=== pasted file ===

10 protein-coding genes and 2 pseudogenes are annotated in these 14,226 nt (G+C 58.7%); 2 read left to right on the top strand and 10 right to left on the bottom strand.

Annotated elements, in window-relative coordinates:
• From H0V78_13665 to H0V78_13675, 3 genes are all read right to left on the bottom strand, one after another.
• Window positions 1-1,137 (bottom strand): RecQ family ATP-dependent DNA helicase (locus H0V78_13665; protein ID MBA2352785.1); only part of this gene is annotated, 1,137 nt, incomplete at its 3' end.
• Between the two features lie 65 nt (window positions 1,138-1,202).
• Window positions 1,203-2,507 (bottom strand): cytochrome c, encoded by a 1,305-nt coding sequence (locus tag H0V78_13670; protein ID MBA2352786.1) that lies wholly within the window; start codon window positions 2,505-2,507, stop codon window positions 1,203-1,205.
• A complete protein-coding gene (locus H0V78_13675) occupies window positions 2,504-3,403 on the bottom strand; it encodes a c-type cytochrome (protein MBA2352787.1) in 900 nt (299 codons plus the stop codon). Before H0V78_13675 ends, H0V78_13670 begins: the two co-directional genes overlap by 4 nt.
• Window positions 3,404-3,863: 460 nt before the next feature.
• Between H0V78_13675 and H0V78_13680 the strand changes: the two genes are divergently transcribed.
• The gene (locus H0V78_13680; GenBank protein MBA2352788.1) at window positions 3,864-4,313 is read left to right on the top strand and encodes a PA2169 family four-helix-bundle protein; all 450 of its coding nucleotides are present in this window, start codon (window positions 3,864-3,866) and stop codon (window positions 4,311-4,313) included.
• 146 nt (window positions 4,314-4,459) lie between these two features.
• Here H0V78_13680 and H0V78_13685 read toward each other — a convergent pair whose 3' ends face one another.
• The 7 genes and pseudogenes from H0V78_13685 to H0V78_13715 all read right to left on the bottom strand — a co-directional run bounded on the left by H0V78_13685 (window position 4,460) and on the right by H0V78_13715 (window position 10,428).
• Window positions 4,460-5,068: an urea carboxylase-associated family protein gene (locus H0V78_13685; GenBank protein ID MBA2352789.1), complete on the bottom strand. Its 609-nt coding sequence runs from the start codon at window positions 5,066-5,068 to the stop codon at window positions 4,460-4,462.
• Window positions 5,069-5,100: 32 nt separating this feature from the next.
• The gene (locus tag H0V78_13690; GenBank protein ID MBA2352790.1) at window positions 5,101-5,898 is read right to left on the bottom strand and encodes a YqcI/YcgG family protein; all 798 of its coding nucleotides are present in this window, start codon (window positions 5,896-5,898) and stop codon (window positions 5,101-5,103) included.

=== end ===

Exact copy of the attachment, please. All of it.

10 protein-coding genes and 2 pseudogenes are annotated in these 14,226 nt (G+C 58.7%); 2 read left to right on the top strand and 10 right to left on the bottom strand.

Annotated elements, in window-relative coordinates:
• From H0V78_13665 to H0V78_13675, 3 genes are all read right to left on the bottom strand, one after another.
• Window positions 1-1,137 (bottom strand): RecQ family ATP-dependent DNA helicase (locus H0V78_13665; protein ID MBA2352785.1); only part of this gene is annotated, 1,137 nt, incomplete at its 3' end.
• Between the two features lie 65 nt (window positions 1,138-1,202).
• Window positions 1,203-2,507 (bottom strand): cytochrome c, encoded by a 1,305-nt coding sequence (locus tag H0V78_13670; protein ID MBA2352786.1) that lies wholly within the window; start codon window positions 2,505-2,507, stop codon window positions 1,203-1,205.
• A complete protein-coding gene (locus H0V78_13675) occupies window positions 2,504-3,403 on the bottom strand; it encodes a c-type cytochrome (protein MBA2352787.1) in 900 nt (299 codons plus the stop codon). Before H0V78_13675 ends, H0V78_13670 begins: the two co-directional genes overlap by 4 nt.
• Window positions 3,404-3,863: 460 nt before the next feature.
• Between H0V78_13675 and H0V78_13680 the strand changes: the two genes are divergently transcribed.
• The gene (locus H0V78_13680; GenBank protein MBA2352788.1) at window positions 3,864-4,313 is read left to right on the top strand and encodes a PA2169 family four-helix-bundle protein; all 450 of its coding nucleotides are present in this window, start codon (window positions 3,864-3,866) and stop codon (window positions 4,311-4,313) included.
• 146 nt (window positions 4,314-4,459) lie between these two features.
• Here H0V78_13680 and H0V78_13685 read toward each other — a convergent pair whose 3' ends face one another.
• The 7 genes and pseudogenes from H0V78_13685 to H0V78_13715 all read right to left on the bottom strand — a co-directional run bounded on the left by H0V78_13685 (window position 4,460) and on the right by H0V78_13715 (window position 10,428).
• Window positions 4,460-5,068: an urea carboxylase-associated family protein gene (locus H0V78_13685; GenBank protein ID MBA2352789.1), complete on the bottom strand. Its 609-nt coding sequence runs from the start codon at window positions 5,066-5,068 to the stop codon at window positions 4,460-4,462.
• Window positions 5,069-5,100: 32 nt separating this feature from the next.
• The gene (locus tag H0V78_13690; GenBank protein ID MBA2352790.1) at window positions 5,101-5,898 is read right to left on the bottom strand and encodes a YqcI/YcgG family protein; all 798 of its coding nucleotides are present in this window, start codon (window positions 5,896-5,898) and stop codon (window positions 5,101-5,103) included.